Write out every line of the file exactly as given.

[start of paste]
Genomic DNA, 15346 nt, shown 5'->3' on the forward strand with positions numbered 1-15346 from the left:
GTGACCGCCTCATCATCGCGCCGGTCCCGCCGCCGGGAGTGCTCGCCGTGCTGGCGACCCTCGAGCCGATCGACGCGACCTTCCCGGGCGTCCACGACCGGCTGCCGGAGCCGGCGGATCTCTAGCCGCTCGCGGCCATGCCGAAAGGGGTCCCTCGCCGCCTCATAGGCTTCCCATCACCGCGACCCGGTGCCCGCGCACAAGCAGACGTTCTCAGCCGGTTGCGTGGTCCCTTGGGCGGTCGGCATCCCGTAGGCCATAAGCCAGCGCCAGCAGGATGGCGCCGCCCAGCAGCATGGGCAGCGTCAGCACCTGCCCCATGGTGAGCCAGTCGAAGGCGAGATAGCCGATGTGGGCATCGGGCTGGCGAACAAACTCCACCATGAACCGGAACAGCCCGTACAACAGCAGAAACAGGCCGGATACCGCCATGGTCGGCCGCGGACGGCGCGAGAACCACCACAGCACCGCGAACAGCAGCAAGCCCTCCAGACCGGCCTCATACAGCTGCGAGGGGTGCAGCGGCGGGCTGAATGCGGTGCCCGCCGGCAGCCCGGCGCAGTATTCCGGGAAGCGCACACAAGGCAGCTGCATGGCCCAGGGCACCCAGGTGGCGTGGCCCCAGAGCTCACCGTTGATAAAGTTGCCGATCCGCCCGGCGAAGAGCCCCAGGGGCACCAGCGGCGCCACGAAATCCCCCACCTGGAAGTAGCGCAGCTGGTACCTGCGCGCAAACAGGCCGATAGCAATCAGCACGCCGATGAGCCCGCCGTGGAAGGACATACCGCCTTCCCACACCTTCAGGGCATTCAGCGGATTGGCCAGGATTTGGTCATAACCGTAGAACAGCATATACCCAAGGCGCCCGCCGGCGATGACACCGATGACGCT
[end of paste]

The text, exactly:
Genomic DNA, 15346 nt, shown 5'->3' on the forward strand with positions numbered 1-15346 from the left:
GTGACCGCCTCATCATCGCGCCGGTCCCGCCGCCGGGAGTGCTCGCCGTGCTGGCGACCCTCGAGCCGATCGACGCGACCTTCCCGGGCGTCCACGACCGGCTGCCGGAGCCGGCGGATCTCTAGCCGCTCGCGGCCATGCCGAAAGGGGTCCCTCGCCGCCTCATAGGCTTCCCATCACCGCGACCCGGTGCCCGCGCACAAGCAGACGTTCTCAGCCGGTTGCGTGGTCCCTTGGGCGGTCGGCATCCCGTAGGCCATAAGCCAGCGCCAGCAGGATGGCGCCGCCCAGCAGCATGGGCAGCGTCAGCACCTGCCCCATGGTGAGCCAGTCGAAGGCGAGATAGCCGATGTGGGCATCGGGCTGGCGAACAAACTCCACCATGAACCGGAACAGCCCGTACAACAGCAGAAACAGGCCGGATACCGCCATGGTCGGCCGCGGACGGCGCGAGAACCACCACAGCACCGCGAACAGCAGCAAGCCCTCCAGACCGGCCTCATACAGCTGCGAGGGGTGCAGCGGCGGGCTGAATGCGGTGCCCGCCGGCAGCCCGGCGCAGTATTCCGGGAAGCGCACACAAGGCAGCTGCATGGCCCAGGGCACCCAGGTGGCGTGGCCCCAGAGCTCACCGTTGATAAAGTTGCCGATCCGCCCGGCGAAGAGCCCCAGGGGCACCAGCGGCGCCACGAAATCCCCCACCTGGAAGTAGCGCAGCTGGTACCTGCGCGCAAACAGGCCGATAGCAATCAGCACGCCGATGAGCCCGCCGTGGAAGGACATACCGCCTTCCCACACCTTCAGGGCATTCAGCGGATTGGCCAGGATTTGGTCATAACCGTAGAACAGCATATACCCAAGGCGCCCGCCGGCGATGACACCGATGACGCT